91.5 HD2: WUNC Music is curated locally with songs that inspire, energize and bring joy to listeners across North Carolina. It’s a place for music discovery and a home to old favorites.
Play Live Radio
Next Up:
0:00 0:00
Available On Air Stations

Nabil Ayers explores the music that has informed his 'Life In The Sunshine'

Gabriela Bhaskar
Nabil Ayers

In his critically acclaimed memoir ‘My Life In The Sunshine,’ author and record executive Nabil Ayers shares his journey of trying to connect with a father that he didn’t know growing up. That father is famous jazz musician Roy Ayers, who made a pact with Nabil’s mother to help bring a child into the world even though he couldn’t agree to help raise them.

Music has been at the center of Ayers' life since he was a kid. He spent years in touring bands and is now the U.S. president of Beggar’s Group where he has released albums by bands, such as The National, Big Thief and many others.

Ayers recently chatted with WUNC Music's Brian Burns about the music that informed his life and the book.

This is an excerpt of an edited transcript of that conversation. You can hear the full interview by clicking the LISTEN button at the top of this post.

On Everybody Loves The Sunshine by Roy Ayers: My father is Roy Ayers, the jazz musician who wrote and performed that song in 1976, but I've never known him. The very short version is that my mother, when she was 21 years old, was loosely dating him, but they didn't have a real relationship. And she said, I want to have your child, I want you to be the father, you don't need to be part of our lives. And he agreed. And I've always known that story.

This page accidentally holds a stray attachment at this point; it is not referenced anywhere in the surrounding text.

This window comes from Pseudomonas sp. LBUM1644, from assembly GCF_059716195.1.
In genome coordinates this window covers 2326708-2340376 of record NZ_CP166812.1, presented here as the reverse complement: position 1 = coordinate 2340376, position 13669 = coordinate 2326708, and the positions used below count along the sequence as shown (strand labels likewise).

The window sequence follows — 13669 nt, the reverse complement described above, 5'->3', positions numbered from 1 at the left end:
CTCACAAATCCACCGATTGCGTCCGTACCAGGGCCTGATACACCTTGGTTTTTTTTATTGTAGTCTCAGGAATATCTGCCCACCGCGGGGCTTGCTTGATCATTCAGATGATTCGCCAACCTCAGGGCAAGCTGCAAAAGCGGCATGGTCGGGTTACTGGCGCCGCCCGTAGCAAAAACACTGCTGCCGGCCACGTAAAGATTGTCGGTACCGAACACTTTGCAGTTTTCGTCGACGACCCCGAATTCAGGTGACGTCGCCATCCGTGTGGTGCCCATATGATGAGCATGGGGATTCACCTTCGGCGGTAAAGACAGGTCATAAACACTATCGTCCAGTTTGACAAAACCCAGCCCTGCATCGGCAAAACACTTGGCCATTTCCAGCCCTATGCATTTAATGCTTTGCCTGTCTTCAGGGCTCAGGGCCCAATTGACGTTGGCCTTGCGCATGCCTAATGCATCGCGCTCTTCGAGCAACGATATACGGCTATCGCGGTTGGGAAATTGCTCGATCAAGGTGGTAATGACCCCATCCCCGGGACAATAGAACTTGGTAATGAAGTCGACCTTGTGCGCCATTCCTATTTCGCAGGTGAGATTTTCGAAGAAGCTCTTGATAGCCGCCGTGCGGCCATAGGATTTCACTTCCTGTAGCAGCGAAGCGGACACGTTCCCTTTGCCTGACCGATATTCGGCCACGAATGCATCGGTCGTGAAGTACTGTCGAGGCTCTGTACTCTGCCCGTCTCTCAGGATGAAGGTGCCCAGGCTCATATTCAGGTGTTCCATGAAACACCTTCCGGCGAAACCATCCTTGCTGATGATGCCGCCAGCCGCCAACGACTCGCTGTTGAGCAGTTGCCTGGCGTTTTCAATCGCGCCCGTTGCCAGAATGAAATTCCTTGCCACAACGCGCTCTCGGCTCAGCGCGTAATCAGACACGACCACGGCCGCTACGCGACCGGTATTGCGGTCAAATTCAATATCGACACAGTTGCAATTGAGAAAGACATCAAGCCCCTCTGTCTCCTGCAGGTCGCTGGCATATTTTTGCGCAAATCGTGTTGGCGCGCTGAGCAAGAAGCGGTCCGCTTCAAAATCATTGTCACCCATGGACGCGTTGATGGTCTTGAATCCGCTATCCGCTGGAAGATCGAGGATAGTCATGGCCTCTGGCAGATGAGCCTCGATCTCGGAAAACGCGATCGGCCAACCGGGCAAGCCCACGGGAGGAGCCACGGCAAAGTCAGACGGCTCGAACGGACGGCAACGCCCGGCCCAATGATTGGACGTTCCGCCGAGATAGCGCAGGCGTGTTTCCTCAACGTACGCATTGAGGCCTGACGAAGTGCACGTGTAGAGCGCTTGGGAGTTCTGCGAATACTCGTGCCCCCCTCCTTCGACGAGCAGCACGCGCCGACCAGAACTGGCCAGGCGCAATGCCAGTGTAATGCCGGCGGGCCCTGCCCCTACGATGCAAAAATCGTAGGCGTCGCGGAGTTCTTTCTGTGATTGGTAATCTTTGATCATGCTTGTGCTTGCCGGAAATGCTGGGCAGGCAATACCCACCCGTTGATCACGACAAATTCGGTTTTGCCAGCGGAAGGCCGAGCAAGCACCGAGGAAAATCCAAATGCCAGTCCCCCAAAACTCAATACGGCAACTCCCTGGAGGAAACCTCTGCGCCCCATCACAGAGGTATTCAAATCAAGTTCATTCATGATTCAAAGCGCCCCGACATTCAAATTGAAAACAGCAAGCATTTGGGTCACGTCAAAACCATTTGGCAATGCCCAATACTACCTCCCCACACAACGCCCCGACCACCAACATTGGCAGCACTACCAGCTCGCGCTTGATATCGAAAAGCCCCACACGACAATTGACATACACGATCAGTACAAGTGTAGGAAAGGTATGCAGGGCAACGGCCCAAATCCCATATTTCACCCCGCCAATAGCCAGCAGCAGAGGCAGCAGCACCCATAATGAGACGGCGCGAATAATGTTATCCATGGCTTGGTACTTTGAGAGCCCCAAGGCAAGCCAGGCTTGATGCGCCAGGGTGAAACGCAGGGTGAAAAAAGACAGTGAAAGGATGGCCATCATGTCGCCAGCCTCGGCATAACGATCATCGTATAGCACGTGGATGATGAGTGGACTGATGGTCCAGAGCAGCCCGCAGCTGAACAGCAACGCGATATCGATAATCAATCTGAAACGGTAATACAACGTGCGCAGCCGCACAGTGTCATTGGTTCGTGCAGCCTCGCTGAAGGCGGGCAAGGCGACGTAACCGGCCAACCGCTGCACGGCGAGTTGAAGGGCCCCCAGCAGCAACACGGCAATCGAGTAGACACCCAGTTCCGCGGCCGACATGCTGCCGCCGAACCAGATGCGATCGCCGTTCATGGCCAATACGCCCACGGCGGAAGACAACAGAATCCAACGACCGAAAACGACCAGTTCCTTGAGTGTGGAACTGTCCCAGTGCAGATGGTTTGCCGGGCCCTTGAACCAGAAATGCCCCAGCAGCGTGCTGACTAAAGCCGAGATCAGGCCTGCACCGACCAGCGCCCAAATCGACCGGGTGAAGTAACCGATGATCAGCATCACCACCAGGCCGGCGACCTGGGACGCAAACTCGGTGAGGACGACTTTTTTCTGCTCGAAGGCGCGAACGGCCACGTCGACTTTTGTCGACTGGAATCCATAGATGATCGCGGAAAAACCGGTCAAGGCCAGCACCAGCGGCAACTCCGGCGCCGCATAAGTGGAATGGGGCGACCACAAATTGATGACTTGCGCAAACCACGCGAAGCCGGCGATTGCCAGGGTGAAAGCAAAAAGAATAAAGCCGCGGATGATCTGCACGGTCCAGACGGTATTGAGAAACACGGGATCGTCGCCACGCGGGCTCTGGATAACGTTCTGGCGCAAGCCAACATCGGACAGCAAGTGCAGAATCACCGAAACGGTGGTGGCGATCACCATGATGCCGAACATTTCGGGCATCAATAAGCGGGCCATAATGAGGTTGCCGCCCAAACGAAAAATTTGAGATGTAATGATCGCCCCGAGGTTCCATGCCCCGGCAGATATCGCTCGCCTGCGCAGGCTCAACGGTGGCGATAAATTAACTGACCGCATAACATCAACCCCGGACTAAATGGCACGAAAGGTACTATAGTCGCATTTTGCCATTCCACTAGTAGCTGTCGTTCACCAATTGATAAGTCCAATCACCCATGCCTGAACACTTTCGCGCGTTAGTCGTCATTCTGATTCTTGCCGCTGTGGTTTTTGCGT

So I had this really great childhood, where he wasn't part of it. And he was never really framed in the negative, he was always this positive force who helped bring me into the world. It's sort of been a roller coaster ride, and we still don't have a relationship. But that song is very much a parallel for how I feel about him. And right now, it makes me really happy to hear that song.

On Shout It Out Loud by Kiss: I grew up in the 70s, so KISS was hugely important to me. My mother and my uncle, who was really my father got me into music at such a young age and I was really into jazz and a lot of you know, “good music.”

And then when I was five, I discovered KISS and just completely went down that road and all I wanted to do was play drums. I wanted to be in a rock band and I would dress up and wear the makeup and it was just a really important formative band for me. My mother took me to see them at Madison Square Garden when I was seven years old which still stands out as one of the best shows in my life.

Nabil Ayers will be in conversation with Dr. Mark Anthony Neal at Duke University on Wednesday, October 25 as part of the Left of Black Presents: Small Talk at FHI series.

Brian Burns is the Music Director for WUNC Music, WUNC's AAA music discovery station. He has been working within the local music scene for over a decade. On the weekends you might see him DJing at various spots around the Triangle, or digging through boxes of records. He's also the host of Future Shock on WUNC Music and a contributor to NPR Music. He graduated from UNC’s School of Information and Library Science with an MSLS in 2015.
More Stories